A challenge worth trendingThe #trashtag challenge is a good way to get everyone to clean their areas
Social media has the power to fascinatingly spread contents—both good and bad—over the internet. But recently, the internet’s new plague was the cult of the negative and dangerous virals. From eating Tide Pods to snorting cinnamon and dancing beside a moving car—social media challenges have gone on a different tangent altogether. But if something crazy can go viral, it’s just as likely that something more meaningful can go viral too. Insert the #trashtag challenge. This challenge, unlike jeopardising health and safety, is encouraging social media users to indulge in more wholesome activity like helping clean up public spaces. And it’s refreshing to see young, environmentally conscious Nepalis picking up the challenge while egging others to do the same.
Bishnu Tamang, 26, a city tour guide, decided to hop on the clean-up drive inspired by the #trashtag challenge. At Jamacho Gumba, 17 kilometres uphill from Raniban, Tamang and his friend Ashok Nepal collected four sacks of trash and handed it over to the Nepal Army barracks in Nagarjun. Similarly, a group of MBBS students also took part in the challenge in Bhaktapur on Wednesday.
The #trashtag challenge has inspired people to go to locations covered in garbage, pick up the trash, and post before and after pictures on social media. The hashtag had been around since 2015, but it was only when a Reddit—a community forum—user proposed that it would be a good global challenge ‘to make the world a better place’ that it caught on. The idea germinated as a way of raising awareness of litter pollution and the scale of ocean plastic.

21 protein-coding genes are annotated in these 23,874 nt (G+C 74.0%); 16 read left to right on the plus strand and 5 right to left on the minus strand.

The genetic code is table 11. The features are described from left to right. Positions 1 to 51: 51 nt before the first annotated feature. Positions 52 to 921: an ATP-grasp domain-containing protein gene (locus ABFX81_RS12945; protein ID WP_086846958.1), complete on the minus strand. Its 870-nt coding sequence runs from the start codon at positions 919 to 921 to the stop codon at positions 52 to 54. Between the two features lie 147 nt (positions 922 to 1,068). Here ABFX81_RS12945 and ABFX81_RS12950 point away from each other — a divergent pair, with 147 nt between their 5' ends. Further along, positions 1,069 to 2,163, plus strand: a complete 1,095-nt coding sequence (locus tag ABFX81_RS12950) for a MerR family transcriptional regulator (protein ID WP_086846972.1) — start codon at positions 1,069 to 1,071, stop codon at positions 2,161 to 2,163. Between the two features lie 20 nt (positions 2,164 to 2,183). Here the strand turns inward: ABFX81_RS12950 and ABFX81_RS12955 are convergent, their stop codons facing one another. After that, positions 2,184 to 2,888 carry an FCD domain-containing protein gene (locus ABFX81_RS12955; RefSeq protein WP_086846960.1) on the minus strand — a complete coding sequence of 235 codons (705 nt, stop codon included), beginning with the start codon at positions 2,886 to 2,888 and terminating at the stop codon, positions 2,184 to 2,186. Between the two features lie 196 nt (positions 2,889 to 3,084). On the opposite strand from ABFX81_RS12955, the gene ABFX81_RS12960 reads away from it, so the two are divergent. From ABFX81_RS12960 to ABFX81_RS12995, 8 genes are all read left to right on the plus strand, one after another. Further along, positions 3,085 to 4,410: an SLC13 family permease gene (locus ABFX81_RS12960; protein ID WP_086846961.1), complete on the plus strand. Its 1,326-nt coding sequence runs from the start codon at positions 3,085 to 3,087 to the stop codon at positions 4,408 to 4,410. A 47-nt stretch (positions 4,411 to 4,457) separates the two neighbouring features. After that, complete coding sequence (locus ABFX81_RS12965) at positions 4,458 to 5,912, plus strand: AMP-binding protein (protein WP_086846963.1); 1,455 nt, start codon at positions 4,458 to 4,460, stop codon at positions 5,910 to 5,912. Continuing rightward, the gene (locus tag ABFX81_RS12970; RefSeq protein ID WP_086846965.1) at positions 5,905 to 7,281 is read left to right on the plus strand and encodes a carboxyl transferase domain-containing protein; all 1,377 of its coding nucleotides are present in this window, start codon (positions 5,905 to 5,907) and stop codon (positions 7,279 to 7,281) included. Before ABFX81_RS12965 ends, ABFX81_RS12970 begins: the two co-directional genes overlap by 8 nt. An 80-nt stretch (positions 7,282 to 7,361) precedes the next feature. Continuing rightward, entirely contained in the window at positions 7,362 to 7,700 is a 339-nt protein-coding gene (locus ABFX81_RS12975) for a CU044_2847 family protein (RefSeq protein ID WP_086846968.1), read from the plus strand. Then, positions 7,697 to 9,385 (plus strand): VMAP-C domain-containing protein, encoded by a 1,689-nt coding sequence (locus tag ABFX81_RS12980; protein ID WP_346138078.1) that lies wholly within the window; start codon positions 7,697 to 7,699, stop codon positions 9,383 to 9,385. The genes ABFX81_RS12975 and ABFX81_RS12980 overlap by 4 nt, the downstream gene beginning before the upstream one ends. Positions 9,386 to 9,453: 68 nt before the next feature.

Nepalis are quick to follow any global trend or challenge; and even better, contextualise it. For example, inspired by the Ice Bucket Challenge—the challenge that changed the way charity was being done—the #FillTheBucket challenge in 2014 saw Nepalis from all over the world collecting a bucketful of essentials for flood and landslide victims in west Nepal.
Waste management is a perennial issue. Most of our public spaces are filled with litter with empty bottles being tossed around in parks and wrappers thrown all over the road. While Kathmandu Metropolitan City picks up garbage from our homes, we falsely believe that as long as we clean our houses, we have contributed to a cleaner environment. But that is a grave misconception. Making our surroundings and communities clean is everyone’s responsibility, including the government’s. For starters, the government should ensure there are dustbins at interval intervals on the streets, while the public, for its part, should exercise civic sense.
The #trashtag challenge is a good way to get everyone inspired to clean their areas. Let us hope this drive sustains and does not die out as soon as a new challenge starts trending.